“Great idea–but with problems for some of us. Since I’m retired, commuting to work is not a problem. However, my source of wood is something that requires that I own a truck. Heating with wood is a great way to save money as well as use a renewable fuel. However, it also requires hauling the wood from my woodlot to my home (or buying it in which case negates the savings).
“There is also the issue of hobbies. In my case–hunting and fishing. Actually, the bulk of my driving is used for bringing home wood or traveling to places to hunt and/or fish. Sorry, public transportation is not an option and, since my destination is often over 50 miles, biking and/or walking is also out. Not only that, but walking around my hometown while carrying a gun is frowned upon.
“Looks like I will be “car bound” for what is left of my life–but thanks for the fine idea anyway.
“I do bike in the summer to get groceries and for exercise.”

“Anyway, while the residents of Vauban may not need cars to go to work, to shop or go elsewhere in their town, I bet many of them own cars.  Germans love to drive almost as much as they love to vacation.  And they often use cars to get to their vacation destinations.  I know; I lived in Germany for a year, and visited it at least a dozen times.”

Chevy Chase, Maryland

“Excellent article on Vauban. Small cities like Vauban exist everywhere.  I am from Germany. In cities like Houston (were I live now), it definitely would not work because everything is so spread out. One city I know where something like that exists is
Beaver Creek, Colorado. In Frankfurt, Germany, even in the suburbs, they have the grocery stores in the neighborhoods, that’s some of the people’s social time when they see their neighbors shopping for what they need for the day. Going downtown they take a street-car or U-Bahn underground transport.”

Houston, Texas

“In America, we shop for best value even if it means driving to Wal-Mart or Costco. The notion of taking public transport to the center of a small town and paying inflated local merchant prices will not work here. This is a non-starter in free market economy.”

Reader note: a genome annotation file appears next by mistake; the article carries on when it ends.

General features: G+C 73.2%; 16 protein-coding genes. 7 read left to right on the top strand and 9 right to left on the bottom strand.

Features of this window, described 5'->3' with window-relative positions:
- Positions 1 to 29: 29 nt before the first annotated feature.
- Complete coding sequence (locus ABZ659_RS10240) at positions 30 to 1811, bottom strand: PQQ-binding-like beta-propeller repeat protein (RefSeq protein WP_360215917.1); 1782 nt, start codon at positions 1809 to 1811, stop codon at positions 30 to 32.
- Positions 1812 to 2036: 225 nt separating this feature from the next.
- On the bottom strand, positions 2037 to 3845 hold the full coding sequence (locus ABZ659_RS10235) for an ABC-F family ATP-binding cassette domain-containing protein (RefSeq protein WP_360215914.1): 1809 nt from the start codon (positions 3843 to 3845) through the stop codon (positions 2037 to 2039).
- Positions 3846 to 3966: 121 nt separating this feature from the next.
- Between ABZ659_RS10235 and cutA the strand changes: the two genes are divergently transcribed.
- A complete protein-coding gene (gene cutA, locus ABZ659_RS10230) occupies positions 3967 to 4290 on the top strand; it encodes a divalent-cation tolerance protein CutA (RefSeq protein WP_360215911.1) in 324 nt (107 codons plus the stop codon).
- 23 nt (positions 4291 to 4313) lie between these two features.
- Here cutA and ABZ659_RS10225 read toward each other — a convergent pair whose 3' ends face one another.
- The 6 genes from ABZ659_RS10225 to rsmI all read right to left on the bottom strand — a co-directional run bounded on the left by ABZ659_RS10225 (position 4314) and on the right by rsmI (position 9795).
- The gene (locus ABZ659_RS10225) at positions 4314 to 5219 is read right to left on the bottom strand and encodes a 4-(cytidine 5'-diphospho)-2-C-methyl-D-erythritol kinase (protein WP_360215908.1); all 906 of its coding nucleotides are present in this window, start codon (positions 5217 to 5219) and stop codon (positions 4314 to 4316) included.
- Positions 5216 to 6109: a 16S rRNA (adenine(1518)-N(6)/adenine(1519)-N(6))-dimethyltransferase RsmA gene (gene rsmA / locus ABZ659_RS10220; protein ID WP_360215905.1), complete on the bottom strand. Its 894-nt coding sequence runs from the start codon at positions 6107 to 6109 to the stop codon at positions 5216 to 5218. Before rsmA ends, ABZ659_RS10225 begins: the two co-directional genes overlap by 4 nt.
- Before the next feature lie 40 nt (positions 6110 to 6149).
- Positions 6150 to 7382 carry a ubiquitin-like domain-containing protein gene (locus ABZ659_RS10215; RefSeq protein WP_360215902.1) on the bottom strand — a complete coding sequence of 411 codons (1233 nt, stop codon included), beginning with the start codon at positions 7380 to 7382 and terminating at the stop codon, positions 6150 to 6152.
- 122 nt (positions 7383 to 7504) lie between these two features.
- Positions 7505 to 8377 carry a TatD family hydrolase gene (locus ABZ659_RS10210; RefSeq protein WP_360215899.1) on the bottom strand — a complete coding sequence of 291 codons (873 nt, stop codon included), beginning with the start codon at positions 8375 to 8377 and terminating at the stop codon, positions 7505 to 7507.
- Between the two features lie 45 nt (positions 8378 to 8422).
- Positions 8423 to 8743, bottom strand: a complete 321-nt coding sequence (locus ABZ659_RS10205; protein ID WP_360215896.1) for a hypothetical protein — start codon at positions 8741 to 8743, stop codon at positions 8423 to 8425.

Tall Timbers, Maryland

“I am disabled, thank you for thinking of me in your commentary, and have never been able to drive a car (I became disabled at 14).  I had wanted to be able to drive ever since, but now that I’ve seen people coping with ridiculous gas prices, seen what my older sister does to our cars, seen the luck that my family has with cars, seen what destruction cars can cause (our first dog got hit when she was 6 months old), not only am I not sure if I would trust myself with 1,500 pounds of steel; I don’t think I want to drive.  Maybe I’ll live somewhere that I can take public transportation (like Vauban) or just take taxis everywhere (Green taxis, too!)”


In case you didn’t get a chance to read all the issues of Cabot Wealth Advisory this week and want to catch up on any investing and stock tips you might have missed, I have links below to each issue.

Cabot Wealth Advisory 5/18/09 – Draco vs. Machiavelli

On Monday, Timothy Lutts responded to a reader’s letter by clarifying the difference between the words draconian and Machiavellian in relation to market manipulation. Tim also wrote about what’s right with America and why he’s optimistic about the future. Tim finished by writing about two emerging markets stocks. Featured stocks: Tata Motors (TTM) and NetEase (NTES).

Cabot Wealth Advisory 5/21/09 – Art, Stocks and Money

On Thursday, Paul Goodwin wrote about an “incognito” art sale held by the Santa Monica Museum of Art every year and how it relates to the various ways people approach investing. Paul steered away from investing for a bit to tell you about the benefits of donating blood. Back to investing, Paul closed by writing about an interesting Chinese jewelry stock. Featured stock: Fuqi International (FUQI).

Until next time,

Elyse Andrews
Editor of Cabot Wealth Advisory